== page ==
« PreviousContinue »
volume ; but the facts in the case, on which the verdict of all generations must rest, may be stated in a few words.
What then are the facts in the case before us-facts which it is impossible to dispute without first burning up all the records at Washington ? What are the rights of the Cherokees and of the other Tribes within the chartered limits of Georgia, Alabama, and Mississippi ? What is their present condition? What are the evils which now threaten them? And what is the course, which the general government is solemnly bound to pursue in this emergency?
The Indian tribes, then, whose fate at this moment hangs in awful suspense, are, and always have been, distinct national sovereignties. In their present location they have all the rights of preoccupancy. The first white settlers found them in the undisputed possession of the wilderness, which they are now so fast turning into a fruitful field--and of much larger and more fertile territories, which they have ceded to the United States. The land was theirs by the highest possible title. The Creator and Proprietor of all lands gave it to them. Our government has always treated them as bodies politic, enjoying not merely the right of occupancy, but of absolute property and self-control on their respective reservations.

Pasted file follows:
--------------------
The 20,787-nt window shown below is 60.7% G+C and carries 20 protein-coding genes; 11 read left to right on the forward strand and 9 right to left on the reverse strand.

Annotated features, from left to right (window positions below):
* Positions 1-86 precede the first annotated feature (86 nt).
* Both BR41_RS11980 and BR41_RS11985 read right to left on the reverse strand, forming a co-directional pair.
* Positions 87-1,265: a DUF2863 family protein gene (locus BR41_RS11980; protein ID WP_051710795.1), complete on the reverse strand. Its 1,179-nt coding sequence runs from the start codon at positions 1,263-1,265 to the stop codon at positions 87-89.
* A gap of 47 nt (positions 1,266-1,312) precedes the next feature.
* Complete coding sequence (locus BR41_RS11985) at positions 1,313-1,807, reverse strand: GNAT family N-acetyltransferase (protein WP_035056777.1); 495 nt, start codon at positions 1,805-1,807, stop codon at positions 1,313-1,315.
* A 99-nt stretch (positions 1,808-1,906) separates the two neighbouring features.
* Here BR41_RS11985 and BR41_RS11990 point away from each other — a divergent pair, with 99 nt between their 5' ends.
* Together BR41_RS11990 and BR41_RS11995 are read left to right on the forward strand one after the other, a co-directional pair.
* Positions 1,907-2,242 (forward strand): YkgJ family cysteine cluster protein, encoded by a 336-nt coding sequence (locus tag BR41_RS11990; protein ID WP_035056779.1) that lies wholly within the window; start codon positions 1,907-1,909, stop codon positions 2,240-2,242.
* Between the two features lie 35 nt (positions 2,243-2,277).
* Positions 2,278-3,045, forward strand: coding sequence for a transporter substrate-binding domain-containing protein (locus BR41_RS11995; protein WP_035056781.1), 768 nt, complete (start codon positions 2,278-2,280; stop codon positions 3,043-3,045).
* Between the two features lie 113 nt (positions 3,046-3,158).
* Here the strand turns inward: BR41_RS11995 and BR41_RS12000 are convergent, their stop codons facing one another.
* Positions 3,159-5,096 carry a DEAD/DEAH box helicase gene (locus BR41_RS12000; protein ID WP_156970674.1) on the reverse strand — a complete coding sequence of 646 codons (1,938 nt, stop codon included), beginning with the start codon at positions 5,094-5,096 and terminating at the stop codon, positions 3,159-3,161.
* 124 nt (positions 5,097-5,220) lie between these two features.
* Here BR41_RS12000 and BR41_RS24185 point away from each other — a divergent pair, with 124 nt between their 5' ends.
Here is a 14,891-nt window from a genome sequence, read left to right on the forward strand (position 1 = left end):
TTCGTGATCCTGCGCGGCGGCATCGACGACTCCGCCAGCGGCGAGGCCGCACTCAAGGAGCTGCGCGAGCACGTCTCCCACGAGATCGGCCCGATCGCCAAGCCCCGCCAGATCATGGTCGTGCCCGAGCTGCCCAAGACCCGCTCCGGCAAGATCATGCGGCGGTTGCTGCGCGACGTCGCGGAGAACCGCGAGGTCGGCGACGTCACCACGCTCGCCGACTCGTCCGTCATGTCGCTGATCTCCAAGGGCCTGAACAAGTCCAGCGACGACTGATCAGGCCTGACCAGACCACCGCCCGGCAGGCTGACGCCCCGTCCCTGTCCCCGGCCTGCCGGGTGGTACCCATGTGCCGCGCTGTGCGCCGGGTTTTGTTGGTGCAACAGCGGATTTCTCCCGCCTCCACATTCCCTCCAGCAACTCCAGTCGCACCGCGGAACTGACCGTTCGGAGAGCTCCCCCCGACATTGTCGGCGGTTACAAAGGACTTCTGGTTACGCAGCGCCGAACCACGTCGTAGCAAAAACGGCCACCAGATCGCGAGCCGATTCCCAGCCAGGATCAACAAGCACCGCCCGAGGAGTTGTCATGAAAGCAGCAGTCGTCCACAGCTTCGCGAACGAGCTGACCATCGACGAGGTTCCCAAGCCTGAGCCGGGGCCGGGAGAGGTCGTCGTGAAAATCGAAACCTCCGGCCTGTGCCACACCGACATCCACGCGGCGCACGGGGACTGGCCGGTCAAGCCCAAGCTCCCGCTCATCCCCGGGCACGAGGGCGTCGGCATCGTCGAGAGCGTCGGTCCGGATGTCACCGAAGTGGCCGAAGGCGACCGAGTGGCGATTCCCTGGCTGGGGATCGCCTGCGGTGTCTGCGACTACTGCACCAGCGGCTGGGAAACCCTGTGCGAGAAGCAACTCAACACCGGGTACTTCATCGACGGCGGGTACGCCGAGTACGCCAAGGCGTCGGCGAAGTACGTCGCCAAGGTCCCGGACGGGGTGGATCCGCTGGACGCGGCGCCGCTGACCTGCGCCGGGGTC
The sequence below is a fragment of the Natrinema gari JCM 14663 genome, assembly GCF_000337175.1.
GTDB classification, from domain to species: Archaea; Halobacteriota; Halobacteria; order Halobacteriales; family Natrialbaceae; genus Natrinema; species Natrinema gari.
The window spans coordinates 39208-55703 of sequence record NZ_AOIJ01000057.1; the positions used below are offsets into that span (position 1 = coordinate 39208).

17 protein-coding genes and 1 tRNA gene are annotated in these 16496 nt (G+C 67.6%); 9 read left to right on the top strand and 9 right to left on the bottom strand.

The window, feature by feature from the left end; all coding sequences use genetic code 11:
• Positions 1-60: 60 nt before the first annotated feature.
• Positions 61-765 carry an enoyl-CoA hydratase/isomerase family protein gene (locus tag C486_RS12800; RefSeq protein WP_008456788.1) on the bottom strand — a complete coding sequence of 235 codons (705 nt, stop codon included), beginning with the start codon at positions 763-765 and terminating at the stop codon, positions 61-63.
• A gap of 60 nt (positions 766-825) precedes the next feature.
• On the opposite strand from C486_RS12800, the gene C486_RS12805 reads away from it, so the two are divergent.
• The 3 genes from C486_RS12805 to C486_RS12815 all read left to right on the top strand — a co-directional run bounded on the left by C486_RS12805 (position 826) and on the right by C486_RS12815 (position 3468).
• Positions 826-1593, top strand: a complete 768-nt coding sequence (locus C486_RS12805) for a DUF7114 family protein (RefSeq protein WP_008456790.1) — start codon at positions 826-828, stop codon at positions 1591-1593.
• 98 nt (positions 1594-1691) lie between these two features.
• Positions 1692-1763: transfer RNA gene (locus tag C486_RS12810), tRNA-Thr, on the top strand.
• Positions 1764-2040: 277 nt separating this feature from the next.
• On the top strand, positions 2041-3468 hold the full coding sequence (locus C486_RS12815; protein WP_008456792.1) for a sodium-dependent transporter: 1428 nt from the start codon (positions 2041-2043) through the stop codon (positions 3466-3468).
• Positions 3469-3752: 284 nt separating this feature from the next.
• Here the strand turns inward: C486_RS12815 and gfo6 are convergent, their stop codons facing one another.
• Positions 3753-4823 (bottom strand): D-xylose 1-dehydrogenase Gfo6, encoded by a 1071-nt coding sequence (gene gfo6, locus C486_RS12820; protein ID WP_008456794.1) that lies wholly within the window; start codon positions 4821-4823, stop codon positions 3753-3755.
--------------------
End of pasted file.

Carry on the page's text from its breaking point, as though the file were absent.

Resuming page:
Solemn Treaties have been made with them, by all our Presidents. In every one of these treatises the faith of the nation is pledged; and I bless God that hitherto that faith has never been violated. Such is the solemn and cruel mockery, (if the treaties be not binding,) by which the Cherokees, and other tribes at the south, have been induced to make cession after cession, to the United States, till more than three fourths of their original terri
tory, including nearly all the most fertile tracts, are in our hands. And they indulged the hope, no doubt, that a magnanimous people would at last be satisfied to leave them their sterile mountains, and few remaining vallies without molestation-certainly without violent seizure. But in this, alas, they find themselves grievously disappointed. "Give, give,' is the insatiable cry, which continues to vex their ears and sadden their hearts.
They are are now distinctly told, You can no longer be tolerated as distinct nations here. A sovereign and independent state cannot permit the existence of other sovereignties within its limits. We want your lands, and we are determined to have them. You must set your faces with your wives and children towards the Rocky Mountains, and settle down where you will have more room and be better off. Do you say you will not go? Then stay, and take the consequences. We shall soon make you repent of your obstinacy. Put out your council fires-demolish your court-houses—burn up your laws
- depose your chiefs—and come under our jurisdiction. This is the alternative which is now presented to 70,000